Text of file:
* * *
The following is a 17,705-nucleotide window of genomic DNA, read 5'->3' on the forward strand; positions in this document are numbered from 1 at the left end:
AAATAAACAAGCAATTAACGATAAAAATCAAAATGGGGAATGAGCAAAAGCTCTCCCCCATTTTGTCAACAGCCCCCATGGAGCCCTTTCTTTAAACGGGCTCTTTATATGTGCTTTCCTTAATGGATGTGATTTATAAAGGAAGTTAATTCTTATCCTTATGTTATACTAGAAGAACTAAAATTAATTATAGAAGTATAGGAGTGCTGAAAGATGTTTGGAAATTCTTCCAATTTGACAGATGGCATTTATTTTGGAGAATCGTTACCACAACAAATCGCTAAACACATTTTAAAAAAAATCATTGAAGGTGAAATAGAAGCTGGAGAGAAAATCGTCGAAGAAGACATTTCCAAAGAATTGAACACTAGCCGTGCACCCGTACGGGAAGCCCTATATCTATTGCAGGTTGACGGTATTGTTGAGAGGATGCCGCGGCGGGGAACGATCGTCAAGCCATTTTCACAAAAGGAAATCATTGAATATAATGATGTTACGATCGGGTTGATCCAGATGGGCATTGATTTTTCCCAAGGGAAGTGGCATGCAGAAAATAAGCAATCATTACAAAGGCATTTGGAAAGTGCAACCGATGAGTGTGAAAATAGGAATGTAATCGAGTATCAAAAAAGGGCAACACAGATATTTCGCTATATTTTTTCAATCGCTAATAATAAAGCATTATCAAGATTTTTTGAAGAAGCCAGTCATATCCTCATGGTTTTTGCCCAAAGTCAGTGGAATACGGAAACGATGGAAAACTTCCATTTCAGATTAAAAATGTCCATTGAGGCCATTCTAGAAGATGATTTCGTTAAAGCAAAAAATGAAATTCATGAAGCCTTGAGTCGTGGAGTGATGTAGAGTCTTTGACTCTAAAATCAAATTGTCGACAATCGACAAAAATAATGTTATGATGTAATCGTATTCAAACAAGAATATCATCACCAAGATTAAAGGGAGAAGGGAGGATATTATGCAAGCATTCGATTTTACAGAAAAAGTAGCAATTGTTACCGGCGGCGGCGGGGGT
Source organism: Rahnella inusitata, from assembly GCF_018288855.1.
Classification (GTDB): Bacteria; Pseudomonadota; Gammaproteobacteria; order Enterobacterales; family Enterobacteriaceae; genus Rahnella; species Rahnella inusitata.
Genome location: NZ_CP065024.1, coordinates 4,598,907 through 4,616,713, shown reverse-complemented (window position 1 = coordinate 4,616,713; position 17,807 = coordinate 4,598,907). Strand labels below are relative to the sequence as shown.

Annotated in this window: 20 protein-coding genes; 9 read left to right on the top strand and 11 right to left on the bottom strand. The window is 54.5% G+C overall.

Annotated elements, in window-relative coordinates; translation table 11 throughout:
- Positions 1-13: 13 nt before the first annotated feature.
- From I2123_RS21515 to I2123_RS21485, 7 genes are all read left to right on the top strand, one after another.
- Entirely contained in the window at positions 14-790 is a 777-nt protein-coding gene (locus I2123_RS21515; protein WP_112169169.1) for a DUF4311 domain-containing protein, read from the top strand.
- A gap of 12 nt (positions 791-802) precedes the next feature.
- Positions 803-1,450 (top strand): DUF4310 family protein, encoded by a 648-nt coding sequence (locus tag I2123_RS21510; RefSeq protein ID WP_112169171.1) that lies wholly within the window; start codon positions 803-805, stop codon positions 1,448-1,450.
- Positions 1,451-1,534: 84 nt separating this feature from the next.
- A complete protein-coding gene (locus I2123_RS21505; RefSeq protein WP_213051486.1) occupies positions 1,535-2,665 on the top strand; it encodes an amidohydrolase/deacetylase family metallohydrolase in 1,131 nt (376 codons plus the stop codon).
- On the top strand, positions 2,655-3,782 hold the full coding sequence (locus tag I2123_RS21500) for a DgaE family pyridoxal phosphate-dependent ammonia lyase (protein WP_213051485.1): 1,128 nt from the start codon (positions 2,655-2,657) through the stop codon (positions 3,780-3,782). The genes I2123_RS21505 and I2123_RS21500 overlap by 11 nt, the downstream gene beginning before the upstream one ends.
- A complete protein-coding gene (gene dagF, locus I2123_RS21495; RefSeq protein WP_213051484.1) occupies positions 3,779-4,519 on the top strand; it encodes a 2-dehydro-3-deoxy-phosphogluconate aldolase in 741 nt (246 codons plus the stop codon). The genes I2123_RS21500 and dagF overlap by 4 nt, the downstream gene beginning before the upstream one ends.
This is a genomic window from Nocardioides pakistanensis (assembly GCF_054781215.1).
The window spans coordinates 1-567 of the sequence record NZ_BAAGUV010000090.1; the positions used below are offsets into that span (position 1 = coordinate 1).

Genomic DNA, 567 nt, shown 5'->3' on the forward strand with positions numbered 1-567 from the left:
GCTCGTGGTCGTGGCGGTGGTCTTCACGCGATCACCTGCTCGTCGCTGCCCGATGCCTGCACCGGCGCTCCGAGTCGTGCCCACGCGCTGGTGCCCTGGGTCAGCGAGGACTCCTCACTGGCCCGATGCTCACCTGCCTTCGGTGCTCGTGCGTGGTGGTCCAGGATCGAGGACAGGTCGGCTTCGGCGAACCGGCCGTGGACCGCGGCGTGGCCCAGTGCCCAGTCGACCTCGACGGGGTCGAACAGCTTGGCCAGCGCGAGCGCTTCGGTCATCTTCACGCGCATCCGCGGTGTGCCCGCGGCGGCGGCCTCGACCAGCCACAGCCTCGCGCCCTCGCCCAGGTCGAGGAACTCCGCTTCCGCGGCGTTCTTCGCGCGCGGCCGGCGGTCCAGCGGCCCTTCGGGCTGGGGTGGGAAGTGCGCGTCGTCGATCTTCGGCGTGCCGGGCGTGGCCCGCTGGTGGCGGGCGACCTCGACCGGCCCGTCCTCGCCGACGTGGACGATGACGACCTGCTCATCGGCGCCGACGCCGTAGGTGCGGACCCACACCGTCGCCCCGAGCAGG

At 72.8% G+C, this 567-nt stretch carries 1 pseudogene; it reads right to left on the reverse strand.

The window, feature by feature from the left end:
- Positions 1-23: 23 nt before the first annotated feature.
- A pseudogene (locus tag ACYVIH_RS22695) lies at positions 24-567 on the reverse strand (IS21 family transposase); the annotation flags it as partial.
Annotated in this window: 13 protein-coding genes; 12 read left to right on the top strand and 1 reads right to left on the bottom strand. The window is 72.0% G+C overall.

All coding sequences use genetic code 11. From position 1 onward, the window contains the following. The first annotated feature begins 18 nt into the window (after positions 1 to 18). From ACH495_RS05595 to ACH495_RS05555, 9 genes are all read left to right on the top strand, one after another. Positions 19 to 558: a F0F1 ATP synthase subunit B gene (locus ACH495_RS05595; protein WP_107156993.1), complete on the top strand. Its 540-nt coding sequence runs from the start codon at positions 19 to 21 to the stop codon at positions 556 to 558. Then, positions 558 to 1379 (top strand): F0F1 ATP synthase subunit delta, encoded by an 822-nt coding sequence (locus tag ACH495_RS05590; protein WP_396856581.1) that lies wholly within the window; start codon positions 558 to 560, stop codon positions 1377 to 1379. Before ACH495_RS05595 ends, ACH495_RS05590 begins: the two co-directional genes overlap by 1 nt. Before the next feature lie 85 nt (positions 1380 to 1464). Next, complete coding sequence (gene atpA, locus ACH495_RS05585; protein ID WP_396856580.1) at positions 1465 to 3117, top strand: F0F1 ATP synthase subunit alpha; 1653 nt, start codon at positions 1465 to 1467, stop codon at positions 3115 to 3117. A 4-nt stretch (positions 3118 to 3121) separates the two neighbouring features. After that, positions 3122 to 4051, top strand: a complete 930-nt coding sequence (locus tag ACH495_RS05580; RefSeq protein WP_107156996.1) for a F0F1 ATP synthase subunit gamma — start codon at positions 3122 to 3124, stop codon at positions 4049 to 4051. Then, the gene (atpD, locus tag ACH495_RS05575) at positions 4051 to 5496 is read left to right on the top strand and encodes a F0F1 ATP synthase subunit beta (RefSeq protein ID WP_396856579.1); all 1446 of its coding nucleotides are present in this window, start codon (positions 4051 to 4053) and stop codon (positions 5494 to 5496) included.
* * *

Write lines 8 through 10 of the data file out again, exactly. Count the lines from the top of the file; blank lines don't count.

- Positions 1-13: 13 nt before the first annotated feature.
- From I2123_RS21515 to I2123_RS21485, 7 genes are all read left to right on the top strand, one after another.
- Entirely contained in the window at positions 14-790 is a 777-nt protein-coding gene (locus I2123_RS21515; protein WP_112169169.1) for a DUF4311 domain-containing protein, read from the top strand.